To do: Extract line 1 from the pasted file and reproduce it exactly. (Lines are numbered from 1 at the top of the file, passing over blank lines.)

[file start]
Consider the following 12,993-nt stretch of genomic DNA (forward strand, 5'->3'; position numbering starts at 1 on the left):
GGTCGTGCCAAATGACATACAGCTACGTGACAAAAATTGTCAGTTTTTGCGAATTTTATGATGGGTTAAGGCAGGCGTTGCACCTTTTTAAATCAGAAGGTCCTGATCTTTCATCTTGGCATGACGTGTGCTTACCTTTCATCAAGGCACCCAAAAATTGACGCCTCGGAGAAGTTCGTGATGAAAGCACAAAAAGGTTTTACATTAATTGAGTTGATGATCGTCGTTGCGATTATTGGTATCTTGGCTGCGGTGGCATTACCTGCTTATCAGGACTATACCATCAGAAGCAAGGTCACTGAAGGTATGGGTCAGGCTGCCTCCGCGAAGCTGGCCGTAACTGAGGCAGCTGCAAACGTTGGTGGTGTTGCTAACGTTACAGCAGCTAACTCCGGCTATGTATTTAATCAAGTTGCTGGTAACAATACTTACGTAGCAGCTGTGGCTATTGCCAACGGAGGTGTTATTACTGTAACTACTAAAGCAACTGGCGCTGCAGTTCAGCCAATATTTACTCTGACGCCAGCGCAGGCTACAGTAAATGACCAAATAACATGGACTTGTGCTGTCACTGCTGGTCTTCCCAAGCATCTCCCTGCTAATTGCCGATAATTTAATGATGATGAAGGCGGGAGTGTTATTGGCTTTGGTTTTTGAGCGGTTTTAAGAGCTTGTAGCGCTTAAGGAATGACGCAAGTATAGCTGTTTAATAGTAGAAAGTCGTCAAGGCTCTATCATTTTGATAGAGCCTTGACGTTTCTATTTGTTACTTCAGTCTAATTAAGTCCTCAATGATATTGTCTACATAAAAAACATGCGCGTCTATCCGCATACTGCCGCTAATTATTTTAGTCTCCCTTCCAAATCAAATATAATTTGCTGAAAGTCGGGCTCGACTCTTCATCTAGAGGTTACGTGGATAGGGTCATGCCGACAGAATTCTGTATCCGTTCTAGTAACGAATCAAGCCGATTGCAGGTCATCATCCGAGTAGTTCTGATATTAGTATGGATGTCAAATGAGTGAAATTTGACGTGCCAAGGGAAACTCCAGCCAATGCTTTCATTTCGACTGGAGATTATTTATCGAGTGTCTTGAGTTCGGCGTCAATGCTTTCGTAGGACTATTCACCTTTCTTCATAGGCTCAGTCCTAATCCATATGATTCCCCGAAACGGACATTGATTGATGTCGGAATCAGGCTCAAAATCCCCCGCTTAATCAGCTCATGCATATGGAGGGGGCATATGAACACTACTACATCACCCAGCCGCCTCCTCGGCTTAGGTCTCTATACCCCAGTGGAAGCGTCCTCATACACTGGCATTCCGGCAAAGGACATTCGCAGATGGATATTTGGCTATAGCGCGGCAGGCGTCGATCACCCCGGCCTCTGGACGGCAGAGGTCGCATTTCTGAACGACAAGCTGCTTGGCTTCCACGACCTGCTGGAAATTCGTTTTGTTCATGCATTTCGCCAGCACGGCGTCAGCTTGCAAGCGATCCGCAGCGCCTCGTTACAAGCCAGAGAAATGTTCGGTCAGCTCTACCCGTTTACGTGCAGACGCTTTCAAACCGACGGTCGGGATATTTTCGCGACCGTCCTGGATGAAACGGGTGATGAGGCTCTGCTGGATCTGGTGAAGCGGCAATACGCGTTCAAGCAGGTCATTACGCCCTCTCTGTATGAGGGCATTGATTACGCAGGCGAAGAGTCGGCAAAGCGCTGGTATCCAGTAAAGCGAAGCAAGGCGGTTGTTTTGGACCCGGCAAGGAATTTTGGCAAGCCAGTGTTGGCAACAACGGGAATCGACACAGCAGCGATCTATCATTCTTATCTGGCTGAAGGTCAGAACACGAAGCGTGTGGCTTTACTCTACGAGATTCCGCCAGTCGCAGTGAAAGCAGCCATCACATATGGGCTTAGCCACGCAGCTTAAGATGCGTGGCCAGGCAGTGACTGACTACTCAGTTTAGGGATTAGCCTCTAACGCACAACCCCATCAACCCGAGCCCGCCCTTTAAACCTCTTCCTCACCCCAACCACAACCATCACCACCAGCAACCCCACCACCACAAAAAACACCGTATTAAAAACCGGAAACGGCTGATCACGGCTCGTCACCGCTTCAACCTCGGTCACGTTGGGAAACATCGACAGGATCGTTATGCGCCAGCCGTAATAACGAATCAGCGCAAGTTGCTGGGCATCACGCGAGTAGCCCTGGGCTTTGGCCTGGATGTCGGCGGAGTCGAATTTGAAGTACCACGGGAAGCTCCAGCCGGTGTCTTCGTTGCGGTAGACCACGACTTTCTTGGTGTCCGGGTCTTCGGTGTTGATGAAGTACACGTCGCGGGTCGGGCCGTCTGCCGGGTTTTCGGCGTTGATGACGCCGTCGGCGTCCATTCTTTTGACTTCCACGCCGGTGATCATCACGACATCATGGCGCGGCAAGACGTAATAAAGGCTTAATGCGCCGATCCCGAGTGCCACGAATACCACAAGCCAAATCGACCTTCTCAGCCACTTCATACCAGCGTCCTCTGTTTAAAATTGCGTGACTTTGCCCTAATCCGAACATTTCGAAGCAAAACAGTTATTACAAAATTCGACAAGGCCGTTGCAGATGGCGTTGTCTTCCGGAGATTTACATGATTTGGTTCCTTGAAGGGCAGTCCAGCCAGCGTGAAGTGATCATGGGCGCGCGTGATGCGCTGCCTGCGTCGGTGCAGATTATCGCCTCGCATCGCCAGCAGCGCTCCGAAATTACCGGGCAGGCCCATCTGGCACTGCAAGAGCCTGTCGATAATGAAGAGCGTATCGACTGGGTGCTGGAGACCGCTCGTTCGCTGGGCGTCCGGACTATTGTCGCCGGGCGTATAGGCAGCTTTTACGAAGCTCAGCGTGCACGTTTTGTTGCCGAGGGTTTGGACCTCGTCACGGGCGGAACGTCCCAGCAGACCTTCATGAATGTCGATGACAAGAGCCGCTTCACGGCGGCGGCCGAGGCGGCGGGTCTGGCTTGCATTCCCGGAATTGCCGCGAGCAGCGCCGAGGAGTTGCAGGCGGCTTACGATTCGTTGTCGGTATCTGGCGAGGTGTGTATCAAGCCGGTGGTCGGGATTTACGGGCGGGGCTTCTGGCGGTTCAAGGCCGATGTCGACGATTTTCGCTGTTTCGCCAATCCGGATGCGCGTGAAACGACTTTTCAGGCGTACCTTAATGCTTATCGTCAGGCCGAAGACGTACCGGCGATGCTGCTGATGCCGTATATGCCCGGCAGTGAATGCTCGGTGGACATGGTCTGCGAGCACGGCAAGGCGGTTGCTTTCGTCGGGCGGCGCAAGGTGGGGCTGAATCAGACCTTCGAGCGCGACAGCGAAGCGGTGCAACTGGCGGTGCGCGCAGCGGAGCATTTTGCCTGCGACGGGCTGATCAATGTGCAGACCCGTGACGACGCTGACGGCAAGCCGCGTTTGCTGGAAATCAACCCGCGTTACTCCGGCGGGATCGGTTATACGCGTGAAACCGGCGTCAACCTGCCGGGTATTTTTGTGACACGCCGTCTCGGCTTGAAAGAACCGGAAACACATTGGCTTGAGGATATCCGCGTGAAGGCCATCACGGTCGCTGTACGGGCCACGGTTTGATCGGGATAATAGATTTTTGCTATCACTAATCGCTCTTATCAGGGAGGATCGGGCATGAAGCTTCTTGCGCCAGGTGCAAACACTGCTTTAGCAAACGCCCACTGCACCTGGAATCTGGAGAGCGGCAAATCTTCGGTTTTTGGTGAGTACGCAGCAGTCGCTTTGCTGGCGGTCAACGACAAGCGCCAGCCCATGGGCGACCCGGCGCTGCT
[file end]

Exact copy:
Consider the following 12,993-nt stretch of genomic DNA (forward strand, 5'->3'; position numbering starts at 1 on the left):